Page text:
China: This weekend, some global citizens could have the chance to witness a satellite reentry and impact. Tiangong-1, China’s first space station, was launched in 2011. However, contact with the space station was lost in 2016, and Tiangong-1 was later confirmed to be falling back to Earth in uncontrolled reentry. Currently, reentry is expected to take place in a window from the morning of March 31 to the afternoon of April 1. The station’s uncontrolled reentry will likely not burn up the station, and some debris is expected to make impact. However, since the reentry is uncontrolled, the exact time and location of the impact is difficult to predict, and leaves a large swath of the Earth in the zone of possible impact, including a significant portion of the populated world. Internationally, astronomers and space agencies have worked to monitor Tiangong-1 in case the reentry seems to point towards an impact in a populated region. They have also used the event as an opportunity to utilize advanced monitoring tool sets at some observatories. Thankfully, the odds of the nine-ton station’s debris impacting and hitting a person are essentially zero (there is only one instance of someone supposedly being hit by spaceship debris). If there is an impact that does damage to a person or property, the Convention on International Liability for Damage Caused by Space Objects could be applied, though it has never been used in formal court case..
India: Documents released on Wednesday, March 28th show that the parent company of Cambridge Analytica, a political consulting firm, was working on Indian political campaigns for several years. Strategic Communications Limited (SCL) evidently conducted behavior research and polling for several state elections from 2003 to 2012, including the 2009 national election. Further information has shown that SCL employed nearly two thousand people as consultants and staff before the 2014 general election, and that SCL pitched their extensive data and research abilities to the major political parties. This information follows the revelation that Cambridge Analytica had secretly retained copies of private data from about 50 million Facebook users. These new documents have raised concerns about privacy issues, specifically voter privacy, and have caused the Indian government to formally ask both Facebook and SCL/Cambridge Analytica about their use of Indian citizen data along with a request for reply by April 7.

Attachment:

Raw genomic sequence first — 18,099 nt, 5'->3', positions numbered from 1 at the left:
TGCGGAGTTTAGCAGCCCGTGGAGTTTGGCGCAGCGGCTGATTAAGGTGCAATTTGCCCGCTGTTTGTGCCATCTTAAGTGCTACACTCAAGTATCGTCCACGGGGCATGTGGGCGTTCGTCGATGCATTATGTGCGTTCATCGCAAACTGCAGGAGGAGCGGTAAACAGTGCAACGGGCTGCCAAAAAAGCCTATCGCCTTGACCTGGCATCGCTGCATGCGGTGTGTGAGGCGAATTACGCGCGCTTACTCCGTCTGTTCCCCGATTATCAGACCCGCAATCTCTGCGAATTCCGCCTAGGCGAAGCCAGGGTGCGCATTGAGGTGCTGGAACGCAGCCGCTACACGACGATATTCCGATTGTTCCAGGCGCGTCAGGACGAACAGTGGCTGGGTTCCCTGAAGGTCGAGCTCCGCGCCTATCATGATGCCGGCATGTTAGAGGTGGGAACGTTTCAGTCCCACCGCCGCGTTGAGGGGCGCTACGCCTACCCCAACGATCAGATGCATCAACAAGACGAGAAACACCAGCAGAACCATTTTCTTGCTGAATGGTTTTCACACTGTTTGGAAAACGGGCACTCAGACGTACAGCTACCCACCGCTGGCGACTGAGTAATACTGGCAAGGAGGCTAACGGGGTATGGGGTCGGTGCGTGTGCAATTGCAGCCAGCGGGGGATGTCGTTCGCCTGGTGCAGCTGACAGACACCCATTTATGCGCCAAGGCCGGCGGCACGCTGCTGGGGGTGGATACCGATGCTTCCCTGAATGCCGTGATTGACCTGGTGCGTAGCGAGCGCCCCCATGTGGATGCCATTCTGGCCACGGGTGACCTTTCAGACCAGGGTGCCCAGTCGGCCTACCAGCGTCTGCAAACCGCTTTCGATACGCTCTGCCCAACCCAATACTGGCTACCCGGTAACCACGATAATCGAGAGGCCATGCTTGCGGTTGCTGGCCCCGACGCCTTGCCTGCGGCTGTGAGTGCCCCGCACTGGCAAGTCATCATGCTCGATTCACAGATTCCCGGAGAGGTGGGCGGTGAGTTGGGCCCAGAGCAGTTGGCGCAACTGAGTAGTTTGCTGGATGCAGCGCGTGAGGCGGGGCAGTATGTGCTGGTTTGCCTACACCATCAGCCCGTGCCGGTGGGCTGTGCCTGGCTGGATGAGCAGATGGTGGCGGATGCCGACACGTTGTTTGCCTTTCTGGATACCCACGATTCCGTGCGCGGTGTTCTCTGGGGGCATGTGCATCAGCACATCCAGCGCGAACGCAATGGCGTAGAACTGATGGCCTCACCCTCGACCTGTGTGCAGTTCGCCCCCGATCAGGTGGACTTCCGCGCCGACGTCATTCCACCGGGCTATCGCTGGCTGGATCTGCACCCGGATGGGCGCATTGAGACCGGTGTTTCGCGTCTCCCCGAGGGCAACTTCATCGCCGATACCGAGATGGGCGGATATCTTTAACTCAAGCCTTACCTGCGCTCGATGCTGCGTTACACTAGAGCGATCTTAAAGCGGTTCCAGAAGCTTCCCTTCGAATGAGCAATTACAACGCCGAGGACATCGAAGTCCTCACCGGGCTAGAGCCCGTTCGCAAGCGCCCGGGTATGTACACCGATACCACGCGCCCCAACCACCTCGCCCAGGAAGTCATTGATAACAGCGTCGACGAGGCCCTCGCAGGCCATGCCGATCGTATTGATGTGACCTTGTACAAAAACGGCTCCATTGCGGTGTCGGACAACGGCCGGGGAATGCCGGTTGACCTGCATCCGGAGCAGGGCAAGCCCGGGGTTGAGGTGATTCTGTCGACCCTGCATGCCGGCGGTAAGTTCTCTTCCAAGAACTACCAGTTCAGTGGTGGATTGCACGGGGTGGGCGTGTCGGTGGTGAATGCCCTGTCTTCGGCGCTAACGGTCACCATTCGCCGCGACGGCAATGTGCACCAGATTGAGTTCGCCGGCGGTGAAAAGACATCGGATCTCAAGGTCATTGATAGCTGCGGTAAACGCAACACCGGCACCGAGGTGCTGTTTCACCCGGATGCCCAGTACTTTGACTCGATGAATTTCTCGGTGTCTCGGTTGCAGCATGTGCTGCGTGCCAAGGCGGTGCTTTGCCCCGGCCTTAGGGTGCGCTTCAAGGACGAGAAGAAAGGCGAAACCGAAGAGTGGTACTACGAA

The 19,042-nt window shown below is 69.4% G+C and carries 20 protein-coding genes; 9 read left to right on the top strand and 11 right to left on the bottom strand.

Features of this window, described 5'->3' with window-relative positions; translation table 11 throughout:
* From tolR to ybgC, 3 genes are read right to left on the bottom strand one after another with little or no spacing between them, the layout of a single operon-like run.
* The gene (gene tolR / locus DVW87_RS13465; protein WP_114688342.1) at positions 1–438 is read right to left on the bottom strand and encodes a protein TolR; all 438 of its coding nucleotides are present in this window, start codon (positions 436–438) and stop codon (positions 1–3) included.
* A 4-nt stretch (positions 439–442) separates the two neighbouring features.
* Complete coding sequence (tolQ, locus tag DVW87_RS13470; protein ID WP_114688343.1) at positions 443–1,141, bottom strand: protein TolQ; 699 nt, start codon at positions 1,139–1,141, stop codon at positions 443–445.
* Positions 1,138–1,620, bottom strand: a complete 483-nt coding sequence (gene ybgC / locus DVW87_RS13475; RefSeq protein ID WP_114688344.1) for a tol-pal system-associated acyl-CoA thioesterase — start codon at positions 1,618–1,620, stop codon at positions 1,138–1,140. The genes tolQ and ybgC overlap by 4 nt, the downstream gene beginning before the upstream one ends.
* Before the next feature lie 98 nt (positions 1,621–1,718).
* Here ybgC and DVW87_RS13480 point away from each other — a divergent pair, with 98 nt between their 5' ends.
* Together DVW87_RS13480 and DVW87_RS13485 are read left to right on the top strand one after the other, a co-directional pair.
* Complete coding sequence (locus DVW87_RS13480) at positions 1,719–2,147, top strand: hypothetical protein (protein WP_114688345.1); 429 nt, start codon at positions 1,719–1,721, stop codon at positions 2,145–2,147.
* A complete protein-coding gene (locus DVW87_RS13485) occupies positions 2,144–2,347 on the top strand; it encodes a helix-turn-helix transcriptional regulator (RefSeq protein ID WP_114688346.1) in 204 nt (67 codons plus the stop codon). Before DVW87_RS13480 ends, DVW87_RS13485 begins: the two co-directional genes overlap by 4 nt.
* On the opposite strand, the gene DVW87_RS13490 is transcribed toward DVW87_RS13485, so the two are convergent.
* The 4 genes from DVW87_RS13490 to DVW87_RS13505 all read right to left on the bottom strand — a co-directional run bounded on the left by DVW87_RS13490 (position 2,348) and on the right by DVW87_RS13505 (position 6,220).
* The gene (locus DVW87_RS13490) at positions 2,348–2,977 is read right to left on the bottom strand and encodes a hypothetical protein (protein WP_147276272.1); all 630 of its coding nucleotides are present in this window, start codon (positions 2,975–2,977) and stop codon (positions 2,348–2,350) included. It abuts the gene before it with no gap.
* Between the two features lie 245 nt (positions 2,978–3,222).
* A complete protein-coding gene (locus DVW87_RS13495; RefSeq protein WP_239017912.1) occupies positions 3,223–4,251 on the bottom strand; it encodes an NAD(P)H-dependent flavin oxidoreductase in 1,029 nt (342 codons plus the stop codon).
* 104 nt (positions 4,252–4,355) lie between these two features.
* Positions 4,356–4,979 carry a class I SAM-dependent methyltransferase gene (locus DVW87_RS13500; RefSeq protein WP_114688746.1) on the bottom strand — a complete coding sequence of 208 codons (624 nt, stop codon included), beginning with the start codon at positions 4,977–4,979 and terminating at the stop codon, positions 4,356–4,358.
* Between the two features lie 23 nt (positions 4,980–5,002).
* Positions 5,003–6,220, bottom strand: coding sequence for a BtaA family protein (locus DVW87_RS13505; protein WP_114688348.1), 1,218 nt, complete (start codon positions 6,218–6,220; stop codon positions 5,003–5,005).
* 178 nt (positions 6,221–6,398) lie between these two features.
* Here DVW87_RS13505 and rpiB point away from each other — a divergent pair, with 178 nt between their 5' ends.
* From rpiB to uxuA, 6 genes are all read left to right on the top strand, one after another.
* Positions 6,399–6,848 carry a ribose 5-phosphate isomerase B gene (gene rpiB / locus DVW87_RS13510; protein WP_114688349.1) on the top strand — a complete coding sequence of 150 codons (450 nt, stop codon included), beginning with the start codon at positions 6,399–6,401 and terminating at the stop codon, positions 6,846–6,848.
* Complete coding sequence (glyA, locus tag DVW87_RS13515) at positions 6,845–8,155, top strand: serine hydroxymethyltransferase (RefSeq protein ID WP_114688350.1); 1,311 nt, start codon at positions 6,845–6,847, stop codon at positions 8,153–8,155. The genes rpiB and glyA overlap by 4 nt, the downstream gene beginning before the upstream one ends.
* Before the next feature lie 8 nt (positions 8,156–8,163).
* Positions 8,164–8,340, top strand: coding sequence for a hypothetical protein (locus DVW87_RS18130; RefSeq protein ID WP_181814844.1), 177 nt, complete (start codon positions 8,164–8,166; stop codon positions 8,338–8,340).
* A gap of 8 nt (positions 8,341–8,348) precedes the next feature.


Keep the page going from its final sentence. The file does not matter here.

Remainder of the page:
Poland: On March 28th, Poland signed a $4.75 billion deal to purchase Raytheon’s Patriot missile defense system. Since the annexation of Crimea by Russia in 2014, Poland has been focused on modernizing its armed forces. This sale comes amid high tensions between Russia and Poland’s NATO allies following a nerve toxin attack on a former Russian spy in the UK. According to the Polish defense ministry, the system would be used to counter threats such as aerial attacks, short-range ballistic missiles, and cruise missiles. The first deliveries are scheduled for 2022.
Venezuela: On March 28th, a prison fire killed 68 people in Valencia, Venezuela as families were waiting for visiting hours to begin. The jail was vastly over capacity, holding over 200 prisoners in a structure built for 60. A fight between guards and inmates triggered the blaze, which left rescuers unable to effectively evacuate the building. Mostly peaceful protests ensued after information about those lost was withheld from their families. In response, local security forces used tear gas against the protesters who were demanding to know what had happened. The UN Human Rights Office condemned this use of force and called for an investigation into the event, which it states is part of the larger issue of “widespread overcrowding and dire conditions in Venezuela’s prisons.”